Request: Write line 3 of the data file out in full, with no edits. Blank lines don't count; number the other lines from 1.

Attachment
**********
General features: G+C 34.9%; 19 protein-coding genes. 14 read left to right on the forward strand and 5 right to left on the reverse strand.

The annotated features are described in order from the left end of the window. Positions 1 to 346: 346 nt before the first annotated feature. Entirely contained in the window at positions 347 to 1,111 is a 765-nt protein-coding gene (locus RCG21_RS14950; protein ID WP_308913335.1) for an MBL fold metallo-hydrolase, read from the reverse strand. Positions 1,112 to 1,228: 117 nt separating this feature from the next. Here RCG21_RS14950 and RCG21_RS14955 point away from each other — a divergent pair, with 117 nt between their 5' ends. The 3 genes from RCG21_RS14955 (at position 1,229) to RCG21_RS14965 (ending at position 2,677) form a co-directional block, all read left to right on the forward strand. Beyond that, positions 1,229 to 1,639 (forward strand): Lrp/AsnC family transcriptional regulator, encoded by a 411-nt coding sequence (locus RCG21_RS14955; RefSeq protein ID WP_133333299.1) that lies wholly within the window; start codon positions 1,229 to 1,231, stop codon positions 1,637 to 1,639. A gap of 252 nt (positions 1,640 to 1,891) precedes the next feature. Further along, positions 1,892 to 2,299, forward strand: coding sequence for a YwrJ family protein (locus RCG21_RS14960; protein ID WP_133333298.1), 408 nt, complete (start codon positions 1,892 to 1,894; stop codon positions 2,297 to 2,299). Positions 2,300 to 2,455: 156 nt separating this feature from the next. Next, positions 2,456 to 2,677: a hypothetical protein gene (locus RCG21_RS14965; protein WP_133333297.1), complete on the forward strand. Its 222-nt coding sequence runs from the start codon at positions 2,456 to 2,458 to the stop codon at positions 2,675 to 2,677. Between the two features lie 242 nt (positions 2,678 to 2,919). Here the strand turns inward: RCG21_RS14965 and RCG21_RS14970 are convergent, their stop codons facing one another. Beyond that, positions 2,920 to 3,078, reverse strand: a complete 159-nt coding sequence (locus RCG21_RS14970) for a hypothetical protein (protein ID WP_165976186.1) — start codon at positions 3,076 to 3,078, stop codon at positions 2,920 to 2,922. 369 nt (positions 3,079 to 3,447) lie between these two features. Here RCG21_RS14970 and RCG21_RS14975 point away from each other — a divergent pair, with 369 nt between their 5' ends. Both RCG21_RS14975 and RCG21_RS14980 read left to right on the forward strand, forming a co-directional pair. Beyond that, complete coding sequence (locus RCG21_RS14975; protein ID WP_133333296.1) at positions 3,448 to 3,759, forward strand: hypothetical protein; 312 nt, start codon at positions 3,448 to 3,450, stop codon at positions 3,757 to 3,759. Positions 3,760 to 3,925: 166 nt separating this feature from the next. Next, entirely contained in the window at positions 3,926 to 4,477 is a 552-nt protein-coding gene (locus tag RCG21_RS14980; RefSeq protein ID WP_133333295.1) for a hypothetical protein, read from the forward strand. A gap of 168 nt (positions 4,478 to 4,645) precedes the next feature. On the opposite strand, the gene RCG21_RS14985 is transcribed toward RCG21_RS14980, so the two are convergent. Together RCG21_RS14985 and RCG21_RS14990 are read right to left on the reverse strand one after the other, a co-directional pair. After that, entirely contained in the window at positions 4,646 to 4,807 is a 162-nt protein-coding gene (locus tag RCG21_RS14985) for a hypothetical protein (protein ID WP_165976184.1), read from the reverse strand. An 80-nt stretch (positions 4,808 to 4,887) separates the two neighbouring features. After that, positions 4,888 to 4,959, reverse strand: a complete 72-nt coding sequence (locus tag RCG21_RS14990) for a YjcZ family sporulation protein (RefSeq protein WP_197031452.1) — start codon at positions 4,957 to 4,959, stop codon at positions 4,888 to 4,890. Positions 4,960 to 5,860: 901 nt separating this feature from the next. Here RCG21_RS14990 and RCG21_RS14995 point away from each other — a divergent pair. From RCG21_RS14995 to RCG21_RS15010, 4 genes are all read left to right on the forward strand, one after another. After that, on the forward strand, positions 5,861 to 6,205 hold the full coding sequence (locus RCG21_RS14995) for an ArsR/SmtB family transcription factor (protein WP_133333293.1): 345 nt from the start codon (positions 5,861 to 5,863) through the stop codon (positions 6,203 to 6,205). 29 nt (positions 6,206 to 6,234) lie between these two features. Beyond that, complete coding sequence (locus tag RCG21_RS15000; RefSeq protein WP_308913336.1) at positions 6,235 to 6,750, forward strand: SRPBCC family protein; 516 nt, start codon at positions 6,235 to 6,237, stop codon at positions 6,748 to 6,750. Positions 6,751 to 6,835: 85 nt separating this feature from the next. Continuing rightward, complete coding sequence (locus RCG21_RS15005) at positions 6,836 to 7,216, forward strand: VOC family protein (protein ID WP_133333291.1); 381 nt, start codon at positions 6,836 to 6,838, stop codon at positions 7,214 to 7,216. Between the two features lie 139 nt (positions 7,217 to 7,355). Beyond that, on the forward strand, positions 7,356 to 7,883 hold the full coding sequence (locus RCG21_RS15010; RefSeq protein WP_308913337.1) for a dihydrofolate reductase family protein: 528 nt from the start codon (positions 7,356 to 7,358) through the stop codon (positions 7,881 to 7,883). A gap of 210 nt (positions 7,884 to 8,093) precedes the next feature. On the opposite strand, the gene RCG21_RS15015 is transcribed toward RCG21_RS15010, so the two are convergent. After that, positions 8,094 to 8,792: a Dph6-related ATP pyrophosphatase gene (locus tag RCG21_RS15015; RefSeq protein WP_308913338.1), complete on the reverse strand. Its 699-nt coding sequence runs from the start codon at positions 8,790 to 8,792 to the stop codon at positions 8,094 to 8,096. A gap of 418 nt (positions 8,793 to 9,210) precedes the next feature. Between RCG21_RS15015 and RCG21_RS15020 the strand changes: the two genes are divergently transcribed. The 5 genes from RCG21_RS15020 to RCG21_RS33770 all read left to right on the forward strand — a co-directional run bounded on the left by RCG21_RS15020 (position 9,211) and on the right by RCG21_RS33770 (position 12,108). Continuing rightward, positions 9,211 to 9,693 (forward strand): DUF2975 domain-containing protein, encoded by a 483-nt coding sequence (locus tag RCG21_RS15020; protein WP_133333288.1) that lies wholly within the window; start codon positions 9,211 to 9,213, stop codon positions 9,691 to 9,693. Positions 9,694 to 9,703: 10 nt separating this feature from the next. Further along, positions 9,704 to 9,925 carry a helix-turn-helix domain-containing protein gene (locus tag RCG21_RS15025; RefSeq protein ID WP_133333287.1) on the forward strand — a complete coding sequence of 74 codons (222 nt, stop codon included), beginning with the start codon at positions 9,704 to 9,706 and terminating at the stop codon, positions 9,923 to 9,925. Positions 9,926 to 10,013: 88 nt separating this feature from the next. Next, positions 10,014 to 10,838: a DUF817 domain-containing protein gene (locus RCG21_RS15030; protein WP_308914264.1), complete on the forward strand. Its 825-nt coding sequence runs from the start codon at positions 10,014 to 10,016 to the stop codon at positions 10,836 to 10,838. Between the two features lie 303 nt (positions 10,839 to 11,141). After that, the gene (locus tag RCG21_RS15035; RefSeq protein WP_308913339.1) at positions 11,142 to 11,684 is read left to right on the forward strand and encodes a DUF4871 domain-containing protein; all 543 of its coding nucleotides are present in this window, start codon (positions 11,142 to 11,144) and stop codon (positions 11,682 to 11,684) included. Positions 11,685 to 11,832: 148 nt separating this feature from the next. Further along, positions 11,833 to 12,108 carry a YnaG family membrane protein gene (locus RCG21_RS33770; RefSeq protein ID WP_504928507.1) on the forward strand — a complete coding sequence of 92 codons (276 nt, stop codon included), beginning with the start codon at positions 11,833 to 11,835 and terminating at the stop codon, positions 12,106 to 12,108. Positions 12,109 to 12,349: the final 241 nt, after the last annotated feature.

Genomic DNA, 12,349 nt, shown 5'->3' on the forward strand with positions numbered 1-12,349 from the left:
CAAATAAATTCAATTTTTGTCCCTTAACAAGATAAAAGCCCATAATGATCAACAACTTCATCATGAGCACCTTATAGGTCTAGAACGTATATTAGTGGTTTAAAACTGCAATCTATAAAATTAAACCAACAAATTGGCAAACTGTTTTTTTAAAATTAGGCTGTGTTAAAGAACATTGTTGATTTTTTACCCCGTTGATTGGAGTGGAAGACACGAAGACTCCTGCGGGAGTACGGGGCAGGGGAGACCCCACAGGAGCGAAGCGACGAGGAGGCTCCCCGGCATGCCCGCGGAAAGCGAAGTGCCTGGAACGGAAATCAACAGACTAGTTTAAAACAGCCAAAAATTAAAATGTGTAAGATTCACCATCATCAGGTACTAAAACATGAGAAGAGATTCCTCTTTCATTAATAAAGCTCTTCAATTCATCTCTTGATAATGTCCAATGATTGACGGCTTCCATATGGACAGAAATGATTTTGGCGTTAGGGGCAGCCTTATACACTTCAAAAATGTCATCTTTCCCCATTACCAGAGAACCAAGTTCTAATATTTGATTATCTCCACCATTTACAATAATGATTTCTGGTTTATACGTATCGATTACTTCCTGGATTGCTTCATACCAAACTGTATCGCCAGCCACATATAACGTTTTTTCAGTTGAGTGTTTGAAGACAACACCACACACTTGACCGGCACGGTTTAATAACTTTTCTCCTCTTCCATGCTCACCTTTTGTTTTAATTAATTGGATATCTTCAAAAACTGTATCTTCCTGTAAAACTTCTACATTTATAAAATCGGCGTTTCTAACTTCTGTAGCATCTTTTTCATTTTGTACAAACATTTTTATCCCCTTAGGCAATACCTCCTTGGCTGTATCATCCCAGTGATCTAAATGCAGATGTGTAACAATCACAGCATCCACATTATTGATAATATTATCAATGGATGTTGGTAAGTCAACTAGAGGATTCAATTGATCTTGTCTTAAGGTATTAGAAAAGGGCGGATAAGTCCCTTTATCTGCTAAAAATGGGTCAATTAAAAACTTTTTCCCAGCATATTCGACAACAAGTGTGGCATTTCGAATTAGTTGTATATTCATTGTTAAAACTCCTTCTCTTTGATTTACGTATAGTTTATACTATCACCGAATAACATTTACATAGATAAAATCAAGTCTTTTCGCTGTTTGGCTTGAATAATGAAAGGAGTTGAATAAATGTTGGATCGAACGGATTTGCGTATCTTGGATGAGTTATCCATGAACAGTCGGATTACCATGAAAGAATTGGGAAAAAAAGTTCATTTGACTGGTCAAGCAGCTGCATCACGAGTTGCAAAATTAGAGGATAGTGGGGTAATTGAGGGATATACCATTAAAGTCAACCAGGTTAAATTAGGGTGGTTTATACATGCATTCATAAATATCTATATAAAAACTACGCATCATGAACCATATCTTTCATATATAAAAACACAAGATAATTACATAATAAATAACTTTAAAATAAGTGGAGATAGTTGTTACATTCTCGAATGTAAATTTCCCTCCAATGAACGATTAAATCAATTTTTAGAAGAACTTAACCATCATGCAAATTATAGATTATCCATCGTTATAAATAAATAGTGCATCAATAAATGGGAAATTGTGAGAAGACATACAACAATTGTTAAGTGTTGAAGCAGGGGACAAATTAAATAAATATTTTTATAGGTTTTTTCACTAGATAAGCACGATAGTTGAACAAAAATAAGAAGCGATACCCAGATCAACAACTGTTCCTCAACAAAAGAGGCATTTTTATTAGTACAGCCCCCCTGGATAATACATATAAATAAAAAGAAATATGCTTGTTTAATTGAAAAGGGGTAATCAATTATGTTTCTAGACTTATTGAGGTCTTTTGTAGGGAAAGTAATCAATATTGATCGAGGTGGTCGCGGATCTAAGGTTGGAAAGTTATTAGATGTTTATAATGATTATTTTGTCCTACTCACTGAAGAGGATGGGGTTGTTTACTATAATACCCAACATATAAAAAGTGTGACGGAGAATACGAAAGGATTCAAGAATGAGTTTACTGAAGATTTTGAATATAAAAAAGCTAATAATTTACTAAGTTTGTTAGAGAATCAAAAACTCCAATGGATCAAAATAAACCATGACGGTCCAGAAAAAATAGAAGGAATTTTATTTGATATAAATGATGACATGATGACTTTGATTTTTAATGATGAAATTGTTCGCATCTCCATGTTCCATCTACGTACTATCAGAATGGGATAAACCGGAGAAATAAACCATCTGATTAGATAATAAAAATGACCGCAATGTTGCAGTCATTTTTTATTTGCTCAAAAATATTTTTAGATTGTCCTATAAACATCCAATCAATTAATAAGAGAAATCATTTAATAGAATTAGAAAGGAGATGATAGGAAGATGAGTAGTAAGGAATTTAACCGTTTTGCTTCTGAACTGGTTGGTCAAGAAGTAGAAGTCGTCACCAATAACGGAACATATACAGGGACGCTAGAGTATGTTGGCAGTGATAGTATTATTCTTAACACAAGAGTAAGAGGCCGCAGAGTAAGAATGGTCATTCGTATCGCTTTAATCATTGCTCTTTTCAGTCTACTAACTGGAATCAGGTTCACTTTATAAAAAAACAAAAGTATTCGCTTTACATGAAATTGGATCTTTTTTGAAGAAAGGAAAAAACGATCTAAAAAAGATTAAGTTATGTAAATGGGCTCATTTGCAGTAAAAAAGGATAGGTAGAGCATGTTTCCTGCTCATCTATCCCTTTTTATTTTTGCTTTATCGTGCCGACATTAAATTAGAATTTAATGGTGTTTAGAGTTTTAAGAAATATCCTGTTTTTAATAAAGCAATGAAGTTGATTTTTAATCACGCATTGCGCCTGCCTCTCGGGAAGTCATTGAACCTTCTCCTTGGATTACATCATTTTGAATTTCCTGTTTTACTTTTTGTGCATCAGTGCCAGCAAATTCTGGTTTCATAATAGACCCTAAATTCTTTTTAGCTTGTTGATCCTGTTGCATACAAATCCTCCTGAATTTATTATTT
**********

Genomic DNA, 12,349 nt, shown 5'->3' on the forward strand with positions numbered 1-12,349 from the left: